When I found an old German generator engine (story in Gas Engine Magazine, May 2006), it was so nasty looking that I just had to paint it in its original color scheme. But when I bought my very first antique engine, a 1927 Economy 1-3/4 HP S, in Portland, Ind., in May 2005, my manhood was threatened by two of my engine collector friends if I ever painted it! They both indicated that if this engine would have been painted, they would have recommended I not buy it! Paint can hide too many things. And as I read on SmokStak one time, "It can only be original once." With this being said, I will not paint it.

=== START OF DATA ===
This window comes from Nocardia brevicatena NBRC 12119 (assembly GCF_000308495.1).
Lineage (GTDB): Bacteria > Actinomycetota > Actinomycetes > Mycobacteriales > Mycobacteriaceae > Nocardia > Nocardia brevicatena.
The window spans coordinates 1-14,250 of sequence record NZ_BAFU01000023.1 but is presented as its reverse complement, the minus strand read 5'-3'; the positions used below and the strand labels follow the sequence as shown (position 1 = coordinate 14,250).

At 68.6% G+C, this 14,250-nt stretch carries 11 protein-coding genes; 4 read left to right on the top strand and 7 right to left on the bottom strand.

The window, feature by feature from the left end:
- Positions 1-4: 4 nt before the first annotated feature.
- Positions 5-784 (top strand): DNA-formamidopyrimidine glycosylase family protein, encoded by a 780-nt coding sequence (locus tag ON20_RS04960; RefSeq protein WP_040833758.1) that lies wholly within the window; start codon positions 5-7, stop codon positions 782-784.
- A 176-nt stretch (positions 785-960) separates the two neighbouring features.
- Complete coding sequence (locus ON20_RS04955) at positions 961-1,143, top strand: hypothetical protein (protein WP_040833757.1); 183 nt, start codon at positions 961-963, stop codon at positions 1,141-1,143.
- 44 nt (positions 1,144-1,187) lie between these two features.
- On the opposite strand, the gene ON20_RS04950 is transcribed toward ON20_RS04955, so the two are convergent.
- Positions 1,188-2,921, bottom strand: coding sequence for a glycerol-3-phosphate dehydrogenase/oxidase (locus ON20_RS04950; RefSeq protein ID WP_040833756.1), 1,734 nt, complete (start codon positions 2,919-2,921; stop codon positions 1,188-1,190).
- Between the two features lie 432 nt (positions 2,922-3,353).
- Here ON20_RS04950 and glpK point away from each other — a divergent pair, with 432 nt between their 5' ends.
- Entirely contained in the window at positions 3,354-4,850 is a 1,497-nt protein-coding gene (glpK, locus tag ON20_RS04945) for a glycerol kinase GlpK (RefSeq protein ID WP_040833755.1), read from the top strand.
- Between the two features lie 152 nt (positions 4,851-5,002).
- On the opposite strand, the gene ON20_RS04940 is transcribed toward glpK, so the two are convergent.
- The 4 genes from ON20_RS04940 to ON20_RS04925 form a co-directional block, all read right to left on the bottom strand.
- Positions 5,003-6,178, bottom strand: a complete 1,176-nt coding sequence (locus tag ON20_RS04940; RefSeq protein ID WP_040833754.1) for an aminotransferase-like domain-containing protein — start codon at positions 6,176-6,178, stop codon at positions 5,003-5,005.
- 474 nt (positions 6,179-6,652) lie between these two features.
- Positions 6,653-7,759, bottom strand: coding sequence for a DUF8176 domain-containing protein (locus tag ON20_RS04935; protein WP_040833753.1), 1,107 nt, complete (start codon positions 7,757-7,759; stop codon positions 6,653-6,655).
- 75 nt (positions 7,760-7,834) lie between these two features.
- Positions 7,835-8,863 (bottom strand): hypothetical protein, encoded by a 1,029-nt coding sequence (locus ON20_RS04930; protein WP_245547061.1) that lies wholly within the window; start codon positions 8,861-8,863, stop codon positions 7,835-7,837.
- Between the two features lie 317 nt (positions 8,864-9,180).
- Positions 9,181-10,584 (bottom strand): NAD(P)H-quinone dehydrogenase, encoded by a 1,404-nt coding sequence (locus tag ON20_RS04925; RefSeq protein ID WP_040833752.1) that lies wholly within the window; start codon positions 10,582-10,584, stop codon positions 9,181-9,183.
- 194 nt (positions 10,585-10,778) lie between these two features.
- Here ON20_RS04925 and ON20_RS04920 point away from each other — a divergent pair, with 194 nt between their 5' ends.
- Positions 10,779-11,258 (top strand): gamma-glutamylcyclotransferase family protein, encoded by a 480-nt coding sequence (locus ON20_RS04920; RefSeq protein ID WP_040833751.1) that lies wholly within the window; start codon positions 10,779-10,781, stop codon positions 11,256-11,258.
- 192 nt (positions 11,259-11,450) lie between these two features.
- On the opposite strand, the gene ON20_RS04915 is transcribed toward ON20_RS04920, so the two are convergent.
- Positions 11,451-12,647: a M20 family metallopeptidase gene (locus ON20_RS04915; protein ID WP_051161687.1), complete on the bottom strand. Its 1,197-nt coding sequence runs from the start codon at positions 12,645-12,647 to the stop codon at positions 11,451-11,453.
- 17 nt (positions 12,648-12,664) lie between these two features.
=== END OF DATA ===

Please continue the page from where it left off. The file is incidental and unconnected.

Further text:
When engines like the ones in two articles in the April GEM, the Jaeger restoration, page 9, and Peter Rooke's Amanco, page 11, they were so rusty and nasty, that they had to be painted.
Last year in the Monroe, Mich., engine/tractor show, there was a hit-and-miss antique engine (don't recall the manufacture or year) that I thought was only a lawn ornament. When my brother-in-law and I reasoned that was all it was good for, the owner said it ran; he rolled over the flywheel by hand and away it went! It was amazing! If this engine would have been painted, I believe that it would have detracted from it.
That's my thought on the subject,
Karl T Schwab